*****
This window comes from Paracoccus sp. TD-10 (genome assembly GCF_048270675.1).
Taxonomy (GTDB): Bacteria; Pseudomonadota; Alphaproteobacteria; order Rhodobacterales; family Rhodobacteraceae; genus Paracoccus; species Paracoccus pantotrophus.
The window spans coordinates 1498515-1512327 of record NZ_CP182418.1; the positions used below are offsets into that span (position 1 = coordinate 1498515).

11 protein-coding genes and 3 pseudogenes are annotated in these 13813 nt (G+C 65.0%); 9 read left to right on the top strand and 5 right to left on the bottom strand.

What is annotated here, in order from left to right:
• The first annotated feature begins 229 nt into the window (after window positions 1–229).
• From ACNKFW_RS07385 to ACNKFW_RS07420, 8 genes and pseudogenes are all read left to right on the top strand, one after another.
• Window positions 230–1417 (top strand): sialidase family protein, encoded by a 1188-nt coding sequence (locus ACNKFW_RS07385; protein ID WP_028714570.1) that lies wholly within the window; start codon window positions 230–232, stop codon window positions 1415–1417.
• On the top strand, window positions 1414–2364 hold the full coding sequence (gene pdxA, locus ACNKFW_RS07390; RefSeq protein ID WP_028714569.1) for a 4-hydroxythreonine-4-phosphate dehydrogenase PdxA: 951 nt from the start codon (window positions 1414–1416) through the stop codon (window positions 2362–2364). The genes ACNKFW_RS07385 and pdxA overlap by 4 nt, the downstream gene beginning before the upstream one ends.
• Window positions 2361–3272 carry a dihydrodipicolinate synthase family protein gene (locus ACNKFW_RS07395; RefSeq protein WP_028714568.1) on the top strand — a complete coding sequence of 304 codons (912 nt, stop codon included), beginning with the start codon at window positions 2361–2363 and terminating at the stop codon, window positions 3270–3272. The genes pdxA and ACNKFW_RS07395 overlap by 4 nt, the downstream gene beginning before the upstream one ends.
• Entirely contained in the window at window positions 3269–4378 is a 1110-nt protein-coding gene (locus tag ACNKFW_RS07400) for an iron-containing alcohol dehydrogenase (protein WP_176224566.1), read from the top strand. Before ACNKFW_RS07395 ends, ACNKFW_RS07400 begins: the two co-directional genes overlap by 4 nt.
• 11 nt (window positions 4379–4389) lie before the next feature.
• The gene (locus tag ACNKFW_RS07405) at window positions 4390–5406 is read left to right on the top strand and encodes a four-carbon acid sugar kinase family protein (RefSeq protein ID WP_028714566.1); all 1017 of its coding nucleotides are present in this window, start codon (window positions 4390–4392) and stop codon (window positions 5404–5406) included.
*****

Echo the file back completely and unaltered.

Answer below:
This window comes from Paracoccus sp. TD-10 (genome assembly GCF_048270675.1).
Taxonomy (GTDB): Bacteria; Pseudomonadota; Alphaproteobacteria; order Rhodobacterales; family Rhodobacteraceae; genus Paracoccus; species Paracoccus pantotrophus.
The window spans coordinates 1498515-1512327 of record NZ_CP182418.1; the positions used below are offsets into that span (position 1 = coordinate 1498515).

11 protein-coding genes and 3 pseudogenes are annotated in these 13813 nt (G+C 65.0%); 9 read left to right on the top strand and 5 right to left on the bottom strand.

What is annotated here, in order from left to right:
• The first annotated feature begins 229 nt into the window (after window positions 1–229).
• From ACNKFW_RS07385 to ACNKFW_RS07420, 8 genes and pseudogenes are all read left to right on the top strand, one after another.
• Window positions 230–1417 (top strand): sialidase family protein, encoded by a 1188-nt coding sequence (locus ACNKFW_RS07385; protein ID WP_028714570.1) that lies wholly within the window; start codon window positions 230–232, stop codon window positions 1415–1417.
• On the top strand, window positions 1414–2364 hold the full coding sequence (gene pdxA, locus ACNKFW_RS07390; RefSeq protein ID WP_028714569.1) for a 4-hydroxythreonine-4-phosphate dehydrogenase PdxA: 951 nt from the start codon (window positions 1414–1416) through the stop codon (window positions 2362–2364). The genes ACNKFW_RS07385 and pdxA overlap by 4 nt, the downstream gene beginning before the upstream one ends.
• Window positions 2361–3272 carry a dihydrodipicolinate synthase family protein gene (locus ACNKFW_RS07395; RefSeq protein WP_028714568.1) on the top strand — a complete coding sequence of 304 codons (912 nt, stop codon included), beginning with the start codon at window positions 2361–2363 and terminating at the stop codon, window positions 3270–3272. The genes pdxA and ACNKFW_RS07395 overlap by 4 nt, the downstream gene beginning before the upstream one ends.
• Entirely contained in the window at window positions 3269–4378 is a 1110-nt protein-coding gene (locus tag ACNKFW_RS07400) for an iron-containing alcohol dehydrogenase (protein WP_176224566.1), read from the top strand. Before ACNKFW_RS07395 ends, ACNKFW_RS07400 begins: the two co-directional genes overlap by 4 nt.
• 11 nt (window positions 4379–4389) lie before the next feature.
• The gene (locus tag ACNKFW_RS07405) at window positions 4390–5406 is read left to right on the top strand and encodes a four-carbon acid sugar kinase family protein (RefSeq protein ID WP_028714566.1); all 1017 of its coding nucleotides are present in this window, start codon (window positions 4390–4392) and stop codon (window positions 5404–5406) included.